M.L. Shrimal, J.
1. This appeal has been preferred by the convicts Balkan and Multan against the judgment of the Sessions Judge, Ganganagar dated May 24, 1971 whereby Balkan was convicted under Section 302 I. P. C for causing the murder of Gopal and sentenced to rigorous imprisonment for life, whereas Multan was convicted under Section 307 I. P.C. for attempting to commit the murder of Gopal, and sentenced to rigorous imprisonment for five years. Both the appellants were further convicted under Section 25(1) of the Indian Arms Act and each of them was sentenced to undergo rigorous imprisonment for two years. Both the sentences have been ordered to run concurrently. Both Balkan and Multan were acquitted of all other charges.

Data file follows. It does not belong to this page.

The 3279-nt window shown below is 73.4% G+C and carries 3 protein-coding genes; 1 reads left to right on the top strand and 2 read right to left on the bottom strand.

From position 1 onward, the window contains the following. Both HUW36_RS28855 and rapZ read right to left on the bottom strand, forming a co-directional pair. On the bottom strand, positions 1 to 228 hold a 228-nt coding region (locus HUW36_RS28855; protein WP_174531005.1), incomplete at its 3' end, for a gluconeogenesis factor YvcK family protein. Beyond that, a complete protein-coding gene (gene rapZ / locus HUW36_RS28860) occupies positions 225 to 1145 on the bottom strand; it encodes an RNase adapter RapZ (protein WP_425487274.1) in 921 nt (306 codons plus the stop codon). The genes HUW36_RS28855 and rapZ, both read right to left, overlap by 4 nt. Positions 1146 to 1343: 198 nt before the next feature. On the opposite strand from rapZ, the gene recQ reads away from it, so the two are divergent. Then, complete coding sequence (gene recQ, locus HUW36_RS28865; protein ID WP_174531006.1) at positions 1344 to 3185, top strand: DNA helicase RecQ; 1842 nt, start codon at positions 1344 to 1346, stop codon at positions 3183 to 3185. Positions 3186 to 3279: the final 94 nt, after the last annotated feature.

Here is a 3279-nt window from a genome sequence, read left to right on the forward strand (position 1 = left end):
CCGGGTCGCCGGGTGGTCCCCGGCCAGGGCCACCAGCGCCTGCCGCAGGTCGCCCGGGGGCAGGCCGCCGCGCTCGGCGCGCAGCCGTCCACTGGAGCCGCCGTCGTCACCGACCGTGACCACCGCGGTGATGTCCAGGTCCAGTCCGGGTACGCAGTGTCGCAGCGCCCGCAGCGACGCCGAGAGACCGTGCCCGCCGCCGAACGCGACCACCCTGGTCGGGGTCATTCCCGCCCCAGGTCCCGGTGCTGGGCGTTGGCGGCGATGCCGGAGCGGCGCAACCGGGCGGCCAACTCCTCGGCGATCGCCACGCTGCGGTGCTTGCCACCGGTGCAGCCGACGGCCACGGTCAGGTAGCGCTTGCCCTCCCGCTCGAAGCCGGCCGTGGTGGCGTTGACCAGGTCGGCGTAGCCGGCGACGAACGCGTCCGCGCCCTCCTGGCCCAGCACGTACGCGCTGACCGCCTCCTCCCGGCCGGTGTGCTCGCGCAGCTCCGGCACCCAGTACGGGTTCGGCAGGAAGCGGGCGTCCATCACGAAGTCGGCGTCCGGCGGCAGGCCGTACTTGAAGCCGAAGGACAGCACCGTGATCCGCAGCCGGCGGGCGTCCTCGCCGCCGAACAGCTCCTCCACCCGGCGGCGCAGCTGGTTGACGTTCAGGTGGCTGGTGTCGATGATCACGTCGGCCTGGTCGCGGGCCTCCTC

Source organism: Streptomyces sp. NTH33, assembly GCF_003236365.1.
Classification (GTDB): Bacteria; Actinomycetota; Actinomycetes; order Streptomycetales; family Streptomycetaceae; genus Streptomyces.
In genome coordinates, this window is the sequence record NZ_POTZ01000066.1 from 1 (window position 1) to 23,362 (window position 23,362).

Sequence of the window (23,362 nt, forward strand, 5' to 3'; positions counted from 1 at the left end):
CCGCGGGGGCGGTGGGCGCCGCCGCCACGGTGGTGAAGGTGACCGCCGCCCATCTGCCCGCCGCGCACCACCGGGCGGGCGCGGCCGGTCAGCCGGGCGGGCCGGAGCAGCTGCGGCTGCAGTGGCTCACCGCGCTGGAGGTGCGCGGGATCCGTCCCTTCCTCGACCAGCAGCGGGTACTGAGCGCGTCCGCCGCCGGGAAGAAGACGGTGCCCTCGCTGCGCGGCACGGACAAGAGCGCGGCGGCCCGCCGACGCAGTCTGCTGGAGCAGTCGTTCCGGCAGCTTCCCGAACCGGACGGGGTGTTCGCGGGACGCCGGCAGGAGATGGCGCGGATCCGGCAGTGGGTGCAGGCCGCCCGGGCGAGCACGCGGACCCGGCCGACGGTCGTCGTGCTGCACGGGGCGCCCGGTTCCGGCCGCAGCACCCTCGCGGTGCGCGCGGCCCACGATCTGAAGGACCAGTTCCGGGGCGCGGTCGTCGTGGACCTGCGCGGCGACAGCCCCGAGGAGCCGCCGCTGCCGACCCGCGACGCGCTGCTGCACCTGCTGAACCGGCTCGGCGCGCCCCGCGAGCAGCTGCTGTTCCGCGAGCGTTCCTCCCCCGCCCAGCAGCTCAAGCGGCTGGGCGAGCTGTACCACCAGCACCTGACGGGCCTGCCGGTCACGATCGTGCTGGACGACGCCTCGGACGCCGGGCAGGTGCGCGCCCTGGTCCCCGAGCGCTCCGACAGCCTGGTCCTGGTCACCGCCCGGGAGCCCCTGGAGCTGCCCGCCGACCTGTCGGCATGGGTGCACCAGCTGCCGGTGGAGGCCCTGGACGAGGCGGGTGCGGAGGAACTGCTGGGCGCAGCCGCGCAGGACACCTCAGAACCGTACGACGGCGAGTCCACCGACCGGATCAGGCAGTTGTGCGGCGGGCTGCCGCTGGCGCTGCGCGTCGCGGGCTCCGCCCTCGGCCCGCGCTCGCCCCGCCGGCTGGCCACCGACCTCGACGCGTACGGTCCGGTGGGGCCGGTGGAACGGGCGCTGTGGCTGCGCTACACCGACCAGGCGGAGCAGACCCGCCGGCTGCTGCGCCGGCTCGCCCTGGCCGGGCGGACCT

2. The facts of this case lie within a narrow compass- On August 21, 1970 at 12.0 O'clock in the noon Gopal (since deceased), Balwant Singh (P.W. 5) and Laxmi alias Gogi (P.W. 3), sister of the deceased, were sitting in a lane which is adjacent to the house of Padmaram (P. W- 1), father of the deceased. The two appellants armed with 12 bore pistols and in a druken state passed through the lane, uttering obscene words. On seeing the appellants in that state Gopal (since deceased) objected as to why they were loitering in the lane and using filthy language whereupon Balkan in a tell-tale manner said, 'Let us teach a lesson to Gopal for his rubbish talk'. It is alleged that immediately thereafter Multan fired a pistol-shot at Gopal (deceased), but it missed the mark and soon after that, Balkan fired another pistol shot which caused injuries on the left side of the chest of Gopal, who fell down on the spot and the accused took to their heels. It is alleged that Indraj was playing in the Bakhal, but hearing the talk between Gopal (deceased) and the appellants, he reached the spot at the relevant time. According to the prosecution P.W. 2 Indraj, P.W. 3 Laxmi alias Gogi and P.W. 5 Balwant Singh witnessed the occurrence. P.W. 4 Smt. Keshar (mother of the deceased) had also arrived on the scene of occurrence but she could see only the accused running away and the injured Gopal (deceased) lying in the lane. Indraj rushed to call his father P.W. 1 Padma Ram from the field. He informed P.W. 1 Padmaram that Multan and Balkari had fired shots at Gopal (deceased). P- W. 1 Padmaram immediately came to his house and found Gopal lying injured in the lane. Gopal (deceased) told his father P.W. 1 Padmaram that he, P.W. 3 Laxmi alias Gogi and P- W. 5 Balwant Singh were sitting in the lane behind their house near the well. The appellants Balkari and Multan armed with pistols came to the lane in a drunken state and were making obscene utterances. On his raising objection, Balkari told in a tell-tale manner, 'we will teach you a lesson for your rubbish talk'. Immediately thereafter Multan fired a pistol-shot at Gopal which passed over him without causing any injury. Thereafter Balkari fired another pistol-shot which hit him and caused injuries in the left side of his chest- The injured Gopal was taken to the hospital at Ganganagar. Thereafter P.W. 1 Padmaram (father of the deceased) lodged the first information report of the occurrence at 2 p.m. on the same day viz. 21-8-1970 at the Police Station, Sadar, Gan~ ganagar, which is situated at a distance of 10 miles from the place of occurrence. The first information report was reduced to writing and is marked Ex. P. 4. After registering the case the Station House Officer P.W. 10 Bhan-war Lai went to the hospital. He recorded the statement of Gopal and finding his condition serious, the Station House Officer made a request vi9e Ex. P- 13 to P.W. 8 Shri B. B. Datta to record the dying declaration of Gopal. The dying declaration was recorded by P.W. 8 Shri B. B. Datta, Second Class Magistrate (vide Ex. P. 14). The injuries on the person of Gopal were noted at 2.40 p.m. by P.W. 11 Dr, Moman Ram. The injury report is Ex. P. 1. Gopal succumbed to his injuries at 5 p.m. The post-mortem examination of the dead body of' Gopal was performed by P.W. 11 Moman Ram. The injuries found on his person are: